By: Keren Nachmias, Senior Product Manager, Head CT products
Zebra Medical Vision
On May 14, 2015, Dr. Derek Shepherd (aka McDreamy), a brilliant neurosurgeon, died following a road traffic accident due to a missed brain bleed having not undergone a head CT scan, in one of the most memorable episodes of Gray’s Anatomy (forgive my guilty pleasure). Besides being heartbroken, I kept wondering if his life would have been saved if he underwent a CT scan? If you have a clinical background, or if like me you are a fan of theatrical medical dramas, you already understand that every minute counts and a head CT scan should have been performed urgently. However, Dr. Shepherd was rushed to a non trauma center, likely without expert radiology services available.
Removing the Hollywood bells and whistles, McDreamy’s scenario is a reality on a daily basis at hospitals across the world. Of course, in reality most centers will have rapid access to CT scanning, but the burden facing radiology departments from the increasing workload and imaging complexity means fast and accurate diagnosis of time-critical conditions such as intracranial hemorrhage (ICH) can suffer. In addition, centers without on-call radiology services will often rely overnight on a resident to report the scan, where the potential to miss a finding might be greater.
Intracranial hemorrhage (ICH) is the second most common subtype of stroke and a time-critical disease, often leading to significant morbidity and mortality. For these patients where every minute counts, the phrase “time is brain” is literal. We at Zebra Medical Vision echo the words of McDreamy that “every day is a beautiful day to save lives” and we are delighted that the FDA has cleared our HealthICH solution to automatically identify brain bleeds on head CTs, part of the first FDA approved multi-modality triage solution.
HealthICH automatically identifies and alerts the physician of suspected internal brain bleeds based on commonly acquired non-contrast head CTs. HealthICH can provide early indication of people at high risk of brain bleeding, allowing rapid review and clinical management by the team. The unique algorithm, based on deep learning models and trained on over 250,000 head CTs, is comprised of a unique tailor-made neural network architecture designed to identify intracranial hemorrhage while tackling several challenges such as relatively small bleed size and high variance within the brain.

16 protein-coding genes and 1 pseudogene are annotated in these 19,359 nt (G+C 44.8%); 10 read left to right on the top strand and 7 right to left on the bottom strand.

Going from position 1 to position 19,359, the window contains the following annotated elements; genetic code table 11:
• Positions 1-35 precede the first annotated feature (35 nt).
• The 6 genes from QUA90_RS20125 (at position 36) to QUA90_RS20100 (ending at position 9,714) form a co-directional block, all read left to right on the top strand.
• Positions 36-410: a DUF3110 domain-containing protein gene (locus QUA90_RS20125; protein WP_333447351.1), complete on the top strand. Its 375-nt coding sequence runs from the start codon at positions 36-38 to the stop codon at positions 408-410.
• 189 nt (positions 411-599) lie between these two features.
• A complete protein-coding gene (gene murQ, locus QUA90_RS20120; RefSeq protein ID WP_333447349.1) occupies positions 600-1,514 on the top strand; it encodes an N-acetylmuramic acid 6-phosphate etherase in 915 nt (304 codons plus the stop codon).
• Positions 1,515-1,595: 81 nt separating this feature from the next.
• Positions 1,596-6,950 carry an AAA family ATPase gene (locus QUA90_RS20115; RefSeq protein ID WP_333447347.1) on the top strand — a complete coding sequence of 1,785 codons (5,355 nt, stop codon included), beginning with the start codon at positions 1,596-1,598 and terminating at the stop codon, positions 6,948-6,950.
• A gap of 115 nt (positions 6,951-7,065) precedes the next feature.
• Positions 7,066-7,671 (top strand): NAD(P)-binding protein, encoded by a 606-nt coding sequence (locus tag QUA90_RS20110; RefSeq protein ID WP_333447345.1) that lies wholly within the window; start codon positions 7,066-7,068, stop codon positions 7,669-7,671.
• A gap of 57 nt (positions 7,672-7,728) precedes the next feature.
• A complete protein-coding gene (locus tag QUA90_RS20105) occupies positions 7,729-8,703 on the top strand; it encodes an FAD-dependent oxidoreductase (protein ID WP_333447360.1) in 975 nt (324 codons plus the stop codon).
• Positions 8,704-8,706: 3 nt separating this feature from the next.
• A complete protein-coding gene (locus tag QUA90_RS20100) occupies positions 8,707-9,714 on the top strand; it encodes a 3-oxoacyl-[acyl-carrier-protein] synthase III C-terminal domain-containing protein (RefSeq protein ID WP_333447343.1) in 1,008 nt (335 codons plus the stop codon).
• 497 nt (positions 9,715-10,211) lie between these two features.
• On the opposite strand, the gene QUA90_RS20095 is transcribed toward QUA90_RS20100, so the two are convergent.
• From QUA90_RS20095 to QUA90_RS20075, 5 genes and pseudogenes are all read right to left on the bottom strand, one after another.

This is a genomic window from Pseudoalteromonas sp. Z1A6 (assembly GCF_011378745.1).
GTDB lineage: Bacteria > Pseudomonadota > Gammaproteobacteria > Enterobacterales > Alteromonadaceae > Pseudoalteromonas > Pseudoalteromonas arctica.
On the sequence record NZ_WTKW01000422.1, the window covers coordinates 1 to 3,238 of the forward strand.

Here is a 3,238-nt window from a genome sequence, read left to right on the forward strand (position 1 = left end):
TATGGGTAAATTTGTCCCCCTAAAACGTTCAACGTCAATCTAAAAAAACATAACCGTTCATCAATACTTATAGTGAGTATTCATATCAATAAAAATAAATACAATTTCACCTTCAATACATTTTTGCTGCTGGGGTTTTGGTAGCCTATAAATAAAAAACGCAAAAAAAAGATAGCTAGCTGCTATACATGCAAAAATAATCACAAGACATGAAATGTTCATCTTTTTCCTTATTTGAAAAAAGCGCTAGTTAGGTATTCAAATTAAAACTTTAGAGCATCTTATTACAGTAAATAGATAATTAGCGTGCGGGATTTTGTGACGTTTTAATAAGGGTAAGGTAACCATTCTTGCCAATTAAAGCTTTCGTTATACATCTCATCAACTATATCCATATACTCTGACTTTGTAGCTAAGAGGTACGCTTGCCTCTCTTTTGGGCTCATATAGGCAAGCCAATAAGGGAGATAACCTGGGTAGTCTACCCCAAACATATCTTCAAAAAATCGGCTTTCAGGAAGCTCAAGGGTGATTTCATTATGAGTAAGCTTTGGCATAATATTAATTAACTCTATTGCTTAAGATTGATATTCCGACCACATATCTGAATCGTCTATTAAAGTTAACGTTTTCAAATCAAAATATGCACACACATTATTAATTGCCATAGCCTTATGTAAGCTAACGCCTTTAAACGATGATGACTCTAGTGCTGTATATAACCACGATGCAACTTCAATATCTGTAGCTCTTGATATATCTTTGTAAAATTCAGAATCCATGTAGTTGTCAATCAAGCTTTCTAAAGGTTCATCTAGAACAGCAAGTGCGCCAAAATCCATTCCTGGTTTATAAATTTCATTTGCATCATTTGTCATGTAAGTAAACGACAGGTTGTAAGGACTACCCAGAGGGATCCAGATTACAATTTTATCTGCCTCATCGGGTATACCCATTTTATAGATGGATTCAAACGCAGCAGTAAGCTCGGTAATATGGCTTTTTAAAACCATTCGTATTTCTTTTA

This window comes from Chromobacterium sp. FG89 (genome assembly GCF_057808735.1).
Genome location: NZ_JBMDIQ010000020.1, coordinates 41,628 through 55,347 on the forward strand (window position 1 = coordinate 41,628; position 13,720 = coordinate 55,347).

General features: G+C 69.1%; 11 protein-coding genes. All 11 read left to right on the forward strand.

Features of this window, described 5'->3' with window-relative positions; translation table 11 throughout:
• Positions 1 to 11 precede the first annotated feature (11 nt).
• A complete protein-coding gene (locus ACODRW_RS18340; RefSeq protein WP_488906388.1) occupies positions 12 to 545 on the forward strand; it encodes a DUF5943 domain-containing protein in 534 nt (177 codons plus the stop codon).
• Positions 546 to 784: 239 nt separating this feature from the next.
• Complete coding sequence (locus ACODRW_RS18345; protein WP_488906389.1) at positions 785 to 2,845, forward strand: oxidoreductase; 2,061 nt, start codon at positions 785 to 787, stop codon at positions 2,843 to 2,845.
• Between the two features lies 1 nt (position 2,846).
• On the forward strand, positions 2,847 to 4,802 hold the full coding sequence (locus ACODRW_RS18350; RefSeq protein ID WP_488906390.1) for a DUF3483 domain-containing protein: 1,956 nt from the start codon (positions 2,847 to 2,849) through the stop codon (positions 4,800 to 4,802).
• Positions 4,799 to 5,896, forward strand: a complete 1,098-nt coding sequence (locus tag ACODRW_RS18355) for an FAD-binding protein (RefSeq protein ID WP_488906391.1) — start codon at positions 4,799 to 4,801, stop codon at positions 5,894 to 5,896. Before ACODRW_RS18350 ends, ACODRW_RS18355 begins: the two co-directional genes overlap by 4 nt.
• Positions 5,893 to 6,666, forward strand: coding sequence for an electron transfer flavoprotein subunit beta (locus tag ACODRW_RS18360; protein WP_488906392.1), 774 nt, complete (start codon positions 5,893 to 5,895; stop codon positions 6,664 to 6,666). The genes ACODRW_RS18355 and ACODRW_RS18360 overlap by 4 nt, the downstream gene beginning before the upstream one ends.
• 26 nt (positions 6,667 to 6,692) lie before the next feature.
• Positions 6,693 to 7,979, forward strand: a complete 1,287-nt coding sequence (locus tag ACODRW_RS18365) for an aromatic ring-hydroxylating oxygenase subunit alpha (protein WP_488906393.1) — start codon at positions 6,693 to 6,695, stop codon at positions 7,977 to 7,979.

McDreamy also would have benefited from Zebra’s revolutionary AI1 (All in one) solution, whereby HealthICH and all our current and future algorithms are available, fulfilling our vision of providing high quality, affordable and accessible care to the world’s population. For example, following McDreamy’s road traffic accident, our HealthPNX algorithm may have identified a pneumothorax on a chest X-ray, whilst the HealthICH algorithm would have picked up a bleed on a head CT. As we continue to develop our head CT package, we will identify more head CT findings augmenting our radiologists day-to-day practice and ensuring patients receive the best care, driven by Zebra’s AI1 solutions. Our AI1 solution also provides healthcare institutions with non-acute algorithms to risk stratify populations, for example identifying compression fractures on CT to assess for osteoporosis or scoring the level of coronary calcium, an indicator of cardiovascular risk.
I am incredibly proud to be part of the research, development, clinical and operational team that made it possible to achieve this FDA clearance and I look forward to sharing our next Zebra announcements very soon, perhaps though without my dear McDreamy!